11 June 2013, WATO carries another 8 minutes (24'58"-32'55") of Mr Manel's report on GDS.
12 June 2013, Mr Manel publishes Inside the UK Government Digital Service on the BBC website.
13 June 2013, the Guardian publish a 6'50" video by Jemima Kiss, Gov.uk: how geeks opened up government featuring ex-Guardian man Mike Bracken (executive director, GDS), ex-BBC man Tom Loosemore (deputy director, GDS) and ex-Morgan Stanley man Francis Maude, their political boss (Cabinet Office minister).
What are GDS trying to tell us?
Listen, read, watch and what you learn is that GDS's staff are young, everyone dresses informally and each team has a fluffy mascot:
Some people will find the evangelical spirit which moves GDS charming. Others won't.
There is an inflatable guitar - a red one. You cannot fail to miss [notice?] the bunting. And then there are the mascots.
"For us, the Platform Team, it's an otter. His name is Jerry," one woman explains pointing to a brown and white soft toy with a rather sad expression on its face ...
As for the young civil servants in the GDS headquarters, some of them seem to have an almost evangelical spirit about them.
The idea is to model public administration on successful web companies, as ex-Guardian man Mike Bracken tells us in the Guardian video. But do Google and Facebook, for example, provide the right model?
The idea is to promote openness in government. GDS's single government domain project, GOV.UK, and their Identity Assurance Programme (IDAP) are major projects. But the Major Projects Authority verdicts on GOV.UK and IDAP have not been published.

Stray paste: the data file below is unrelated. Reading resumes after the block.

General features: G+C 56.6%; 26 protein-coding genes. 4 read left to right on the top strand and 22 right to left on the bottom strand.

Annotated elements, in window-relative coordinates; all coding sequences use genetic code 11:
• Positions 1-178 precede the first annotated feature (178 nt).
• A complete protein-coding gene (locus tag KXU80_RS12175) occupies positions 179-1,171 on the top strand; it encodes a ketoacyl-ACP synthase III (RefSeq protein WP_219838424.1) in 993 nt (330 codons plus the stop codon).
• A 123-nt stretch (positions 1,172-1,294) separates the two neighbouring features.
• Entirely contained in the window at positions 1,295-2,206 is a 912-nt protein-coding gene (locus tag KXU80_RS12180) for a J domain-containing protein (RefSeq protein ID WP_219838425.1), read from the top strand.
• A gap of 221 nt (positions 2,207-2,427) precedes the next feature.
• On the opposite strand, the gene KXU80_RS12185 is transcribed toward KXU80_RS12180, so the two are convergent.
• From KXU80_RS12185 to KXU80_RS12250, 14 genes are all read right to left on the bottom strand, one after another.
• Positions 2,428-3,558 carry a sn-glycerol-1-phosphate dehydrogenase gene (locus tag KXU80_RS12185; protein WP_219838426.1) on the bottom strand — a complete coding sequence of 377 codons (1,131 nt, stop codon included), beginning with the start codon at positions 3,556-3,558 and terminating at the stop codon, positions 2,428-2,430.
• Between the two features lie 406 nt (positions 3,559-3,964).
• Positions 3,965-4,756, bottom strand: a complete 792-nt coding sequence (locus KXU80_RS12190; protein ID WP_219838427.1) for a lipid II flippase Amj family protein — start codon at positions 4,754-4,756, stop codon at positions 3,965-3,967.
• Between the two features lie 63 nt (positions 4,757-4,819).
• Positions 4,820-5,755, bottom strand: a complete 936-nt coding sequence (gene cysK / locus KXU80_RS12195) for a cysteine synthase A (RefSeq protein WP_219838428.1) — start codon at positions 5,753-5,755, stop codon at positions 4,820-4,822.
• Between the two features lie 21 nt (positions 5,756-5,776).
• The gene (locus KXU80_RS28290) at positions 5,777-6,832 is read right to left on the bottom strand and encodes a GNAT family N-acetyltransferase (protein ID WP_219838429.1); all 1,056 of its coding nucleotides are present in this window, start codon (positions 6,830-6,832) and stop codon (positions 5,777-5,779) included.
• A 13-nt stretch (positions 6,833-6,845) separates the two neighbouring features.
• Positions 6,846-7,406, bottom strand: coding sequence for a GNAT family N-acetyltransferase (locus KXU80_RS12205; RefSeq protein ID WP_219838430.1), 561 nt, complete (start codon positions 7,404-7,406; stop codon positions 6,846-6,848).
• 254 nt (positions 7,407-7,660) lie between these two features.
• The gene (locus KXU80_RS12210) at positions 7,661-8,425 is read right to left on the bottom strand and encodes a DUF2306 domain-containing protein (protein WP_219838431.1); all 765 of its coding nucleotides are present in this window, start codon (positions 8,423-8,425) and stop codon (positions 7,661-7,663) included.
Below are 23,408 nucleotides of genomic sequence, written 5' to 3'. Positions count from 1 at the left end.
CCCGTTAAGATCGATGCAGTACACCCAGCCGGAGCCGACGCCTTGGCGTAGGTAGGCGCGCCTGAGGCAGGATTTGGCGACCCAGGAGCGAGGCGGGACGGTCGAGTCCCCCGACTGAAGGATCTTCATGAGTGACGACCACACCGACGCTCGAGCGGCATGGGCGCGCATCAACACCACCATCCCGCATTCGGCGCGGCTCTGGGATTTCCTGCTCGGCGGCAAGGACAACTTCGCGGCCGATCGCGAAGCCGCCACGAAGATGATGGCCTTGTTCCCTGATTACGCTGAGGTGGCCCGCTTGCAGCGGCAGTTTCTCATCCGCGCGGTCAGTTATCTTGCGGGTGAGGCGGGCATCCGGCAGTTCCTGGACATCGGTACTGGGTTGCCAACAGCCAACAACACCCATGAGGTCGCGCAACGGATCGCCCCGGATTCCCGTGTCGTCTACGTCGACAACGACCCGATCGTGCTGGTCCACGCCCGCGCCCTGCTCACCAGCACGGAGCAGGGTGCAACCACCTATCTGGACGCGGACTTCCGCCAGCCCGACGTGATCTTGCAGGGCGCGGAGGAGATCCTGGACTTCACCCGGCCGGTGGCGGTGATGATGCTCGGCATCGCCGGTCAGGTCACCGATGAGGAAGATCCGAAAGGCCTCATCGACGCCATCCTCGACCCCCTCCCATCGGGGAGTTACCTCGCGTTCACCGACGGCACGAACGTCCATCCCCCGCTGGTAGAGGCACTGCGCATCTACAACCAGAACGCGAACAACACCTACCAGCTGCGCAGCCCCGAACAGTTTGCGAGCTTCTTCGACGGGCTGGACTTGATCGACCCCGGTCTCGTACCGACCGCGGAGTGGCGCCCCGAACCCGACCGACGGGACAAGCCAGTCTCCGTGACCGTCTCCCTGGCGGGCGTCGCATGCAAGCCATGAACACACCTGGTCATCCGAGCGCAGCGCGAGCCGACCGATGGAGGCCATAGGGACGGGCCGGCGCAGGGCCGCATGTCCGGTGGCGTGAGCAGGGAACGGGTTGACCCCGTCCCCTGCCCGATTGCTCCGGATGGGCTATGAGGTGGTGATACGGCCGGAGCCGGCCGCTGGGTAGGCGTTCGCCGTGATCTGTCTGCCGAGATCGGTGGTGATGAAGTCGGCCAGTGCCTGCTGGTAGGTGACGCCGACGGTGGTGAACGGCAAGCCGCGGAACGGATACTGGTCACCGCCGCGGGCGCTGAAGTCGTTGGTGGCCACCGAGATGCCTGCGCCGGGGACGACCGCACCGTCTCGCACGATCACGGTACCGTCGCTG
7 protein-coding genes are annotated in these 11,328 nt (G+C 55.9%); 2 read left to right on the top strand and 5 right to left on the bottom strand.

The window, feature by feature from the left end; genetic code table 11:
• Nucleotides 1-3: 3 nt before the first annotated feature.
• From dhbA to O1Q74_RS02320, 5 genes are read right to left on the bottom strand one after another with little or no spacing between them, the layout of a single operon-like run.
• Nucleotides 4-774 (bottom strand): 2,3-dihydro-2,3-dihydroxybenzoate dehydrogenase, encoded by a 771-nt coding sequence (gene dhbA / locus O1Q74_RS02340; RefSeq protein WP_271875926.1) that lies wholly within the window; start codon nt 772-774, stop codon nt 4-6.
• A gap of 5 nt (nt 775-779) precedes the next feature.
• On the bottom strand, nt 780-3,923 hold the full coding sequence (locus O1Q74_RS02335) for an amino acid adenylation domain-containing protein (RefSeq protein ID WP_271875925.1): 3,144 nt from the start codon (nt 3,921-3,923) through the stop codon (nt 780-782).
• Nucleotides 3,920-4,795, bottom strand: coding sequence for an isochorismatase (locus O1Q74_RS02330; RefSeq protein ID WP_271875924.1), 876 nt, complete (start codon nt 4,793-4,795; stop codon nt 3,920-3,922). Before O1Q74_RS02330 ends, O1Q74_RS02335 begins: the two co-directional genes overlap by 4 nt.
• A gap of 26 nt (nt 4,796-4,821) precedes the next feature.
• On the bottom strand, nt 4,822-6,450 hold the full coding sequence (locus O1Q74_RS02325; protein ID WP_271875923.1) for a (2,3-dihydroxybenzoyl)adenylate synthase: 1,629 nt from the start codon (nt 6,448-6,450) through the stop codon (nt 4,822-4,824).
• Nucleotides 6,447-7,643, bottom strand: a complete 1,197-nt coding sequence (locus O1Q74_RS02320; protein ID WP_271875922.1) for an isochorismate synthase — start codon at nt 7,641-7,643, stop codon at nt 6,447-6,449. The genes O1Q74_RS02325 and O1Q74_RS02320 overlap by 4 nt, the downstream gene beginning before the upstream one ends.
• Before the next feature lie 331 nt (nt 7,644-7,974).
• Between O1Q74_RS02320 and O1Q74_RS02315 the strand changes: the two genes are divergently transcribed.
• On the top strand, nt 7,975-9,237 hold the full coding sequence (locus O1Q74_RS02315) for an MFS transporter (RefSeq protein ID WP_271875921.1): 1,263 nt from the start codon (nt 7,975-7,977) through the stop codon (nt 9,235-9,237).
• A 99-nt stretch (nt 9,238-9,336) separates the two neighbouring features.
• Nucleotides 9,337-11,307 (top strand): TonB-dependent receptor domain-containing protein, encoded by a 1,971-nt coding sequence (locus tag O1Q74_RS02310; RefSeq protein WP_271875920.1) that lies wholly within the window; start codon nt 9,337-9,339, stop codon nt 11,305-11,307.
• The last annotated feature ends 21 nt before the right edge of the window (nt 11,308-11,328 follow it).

That's the rubric under the 13 June video on the Guardian website.
An elite team of digital experts has sparked a radical shake-up in the way the government does its business. Some of the UK's best designers and developers are working on building a new single website for all government departments – gov.uk – but their influence has gone much further.
Pace Jemima Kiss, at least four professors are unconvinced that the team – or at least the Government Digital Strategy – is elite. And Dr Martyn Thomas, visiting professor at the universities of Oxford and Bristol, makes a fifth unconvinced professor – he told the House of Commons Science and Technology Committee that it's impossible to measure the quality of software systems developed with GDS's so-called "agile" methods.
The idea is to avoid the spectacularly poor value for money of some government IT contracts. An unimpeachable objective.
But how will GDS achieve it?
To be told, as we are in the Guardian video, that GDS are trying to improve the search algorithm on GOV.UK is no answer.
So-called "open systems" aren't the answer either, according to the four professors.
Will the "oligopoly" – as Jon Manel calls them – of government contractors fall in with GDS's plans for shorter contracts? Why should they? There's no need to while the big departments of state continue, as they do, to sign long contracts.
Is it the case that GDS's "influence has gone much further", as the Guardian claim? Francis Maude ends the Guardian video saying that there is enormous demand in Whitehall for GDS's services. Is there?